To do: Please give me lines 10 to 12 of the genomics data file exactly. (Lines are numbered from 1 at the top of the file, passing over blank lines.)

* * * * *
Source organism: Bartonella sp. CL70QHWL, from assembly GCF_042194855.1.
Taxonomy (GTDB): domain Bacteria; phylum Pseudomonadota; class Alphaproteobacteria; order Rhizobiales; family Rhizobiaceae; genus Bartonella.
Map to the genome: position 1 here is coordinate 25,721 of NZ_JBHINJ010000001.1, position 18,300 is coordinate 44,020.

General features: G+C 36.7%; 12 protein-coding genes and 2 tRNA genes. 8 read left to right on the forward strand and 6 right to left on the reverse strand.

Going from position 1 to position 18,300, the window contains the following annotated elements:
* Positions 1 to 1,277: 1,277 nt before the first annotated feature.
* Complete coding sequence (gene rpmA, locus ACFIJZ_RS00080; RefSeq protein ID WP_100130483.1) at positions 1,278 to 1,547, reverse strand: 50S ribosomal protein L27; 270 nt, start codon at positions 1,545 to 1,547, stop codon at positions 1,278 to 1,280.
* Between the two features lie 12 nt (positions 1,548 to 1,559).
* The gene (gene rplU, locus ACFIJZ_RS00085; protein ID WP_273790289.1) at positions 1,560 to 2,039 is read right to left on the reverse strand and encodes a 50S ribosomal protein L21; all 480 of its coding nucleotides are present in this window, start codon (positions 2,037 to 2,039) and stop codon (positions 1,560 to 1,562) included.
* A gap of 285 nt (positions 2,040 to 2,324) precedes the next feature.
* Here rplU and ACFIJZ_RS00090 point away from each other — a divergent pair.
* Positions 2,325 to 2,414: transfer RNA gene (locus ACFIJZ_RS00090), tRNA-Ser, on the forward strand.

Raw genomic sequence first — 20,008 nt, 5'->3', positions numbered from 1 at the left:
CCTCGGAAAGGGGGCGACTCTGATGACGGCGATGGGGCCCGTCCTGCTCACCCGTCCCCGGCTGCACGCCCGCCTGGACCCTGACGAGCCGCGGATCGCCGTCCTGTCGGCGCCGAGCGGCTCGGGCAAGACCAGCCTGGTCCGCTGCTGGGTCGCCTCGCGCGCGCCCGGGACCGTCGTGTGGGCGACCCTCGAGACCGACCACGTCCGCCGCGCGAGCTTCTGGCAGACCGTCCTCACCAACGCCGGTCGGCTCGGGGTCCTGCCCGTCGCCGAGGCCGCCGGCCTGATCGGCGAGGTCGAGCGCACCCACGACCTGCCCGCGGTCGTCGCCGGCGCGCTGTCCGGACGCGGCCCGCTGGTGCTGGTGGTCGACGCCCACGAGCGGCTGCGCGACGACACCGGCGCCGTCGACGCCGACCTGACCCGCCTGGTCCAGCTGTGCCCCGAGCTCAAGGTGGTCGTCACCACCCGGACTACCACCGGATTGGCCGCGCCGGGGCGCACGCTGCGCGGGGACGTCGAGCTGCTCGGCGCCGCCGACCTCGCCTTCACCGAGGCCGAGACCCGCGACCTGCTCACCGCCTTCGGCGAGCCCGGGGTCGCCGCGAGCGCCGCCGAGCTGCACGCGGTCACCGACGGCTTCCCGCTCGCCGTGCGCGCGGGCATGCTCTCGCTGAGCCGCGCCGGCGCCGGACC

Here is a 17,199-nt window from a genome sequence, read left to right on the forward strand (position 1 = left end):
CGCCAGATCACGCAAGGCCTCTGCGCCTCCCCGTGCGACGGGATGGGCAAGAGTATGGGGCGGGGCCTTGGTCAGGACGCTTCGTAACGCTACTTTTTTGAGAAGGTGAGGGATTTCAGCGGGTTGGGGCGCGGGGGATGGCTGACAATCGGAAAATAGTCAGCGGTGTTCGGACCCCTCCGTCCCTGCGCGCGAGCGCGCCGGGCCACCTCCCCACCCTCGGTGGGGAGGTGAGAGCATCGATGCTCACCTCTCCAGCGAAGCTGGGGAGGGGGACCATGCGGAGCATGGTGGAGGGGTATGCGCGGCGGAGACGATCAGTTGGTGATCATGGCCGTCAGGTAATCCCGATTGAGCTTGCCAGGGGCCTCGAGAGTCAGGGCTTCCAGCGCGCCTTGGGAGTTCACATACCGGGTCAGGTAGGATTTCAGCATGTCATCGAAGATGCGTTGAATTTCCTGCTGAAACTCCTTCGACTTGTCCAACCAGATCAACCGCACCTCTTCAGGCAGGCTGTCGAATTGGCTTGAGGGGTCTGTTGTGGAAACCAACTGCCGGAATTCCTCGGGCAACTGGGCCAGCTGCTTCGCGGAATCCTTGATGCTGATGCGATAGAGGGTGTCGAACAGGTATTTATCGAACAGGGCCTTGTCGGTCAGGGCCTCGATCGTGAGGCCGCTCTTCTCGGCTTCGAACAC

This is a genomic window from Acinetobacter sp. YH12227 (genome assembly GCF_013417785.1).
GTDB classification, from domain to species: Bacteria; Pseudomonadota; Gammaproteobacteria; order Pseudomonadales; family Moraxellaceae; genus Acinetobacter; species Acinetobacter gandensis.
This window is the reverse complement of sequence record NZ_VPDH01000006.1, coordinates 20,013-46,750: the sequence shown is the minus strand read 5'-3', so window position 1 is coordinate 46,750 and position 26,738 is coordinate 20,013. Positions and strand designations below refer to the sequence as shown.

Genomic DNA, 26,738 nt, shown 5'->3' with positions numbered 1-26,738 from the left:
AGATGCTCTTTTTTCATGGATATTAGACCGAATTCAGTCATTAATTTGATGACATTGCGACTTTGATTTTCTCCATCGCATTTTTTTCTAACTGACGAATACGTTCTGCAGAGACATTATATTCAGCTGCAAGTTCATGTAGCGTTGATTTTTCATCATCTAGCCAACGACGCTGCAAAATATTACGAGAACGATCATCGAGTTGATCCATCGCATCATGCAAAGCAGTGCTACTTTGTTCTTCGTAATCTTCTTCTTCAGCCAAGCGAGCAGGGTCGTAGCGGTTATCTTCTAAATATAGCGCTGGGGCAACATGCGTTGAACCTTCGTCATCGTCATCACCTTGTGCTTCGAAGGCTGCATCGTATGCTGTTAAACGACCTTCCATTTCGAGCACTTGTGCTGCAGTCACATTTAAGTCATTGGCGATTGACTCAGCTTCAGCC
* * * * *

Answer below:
* A gap of 285 nt (positions 2,040 to 2,324) precedes the next feature.
* Here rplU and ACFIJZ_RS00090 point away from each other — a divergent pair.
* Positions 2,325 to 2,414: transfer RNA gene (locus ACFIJZ_RS00090), tRNA-Ser, on the forward strand.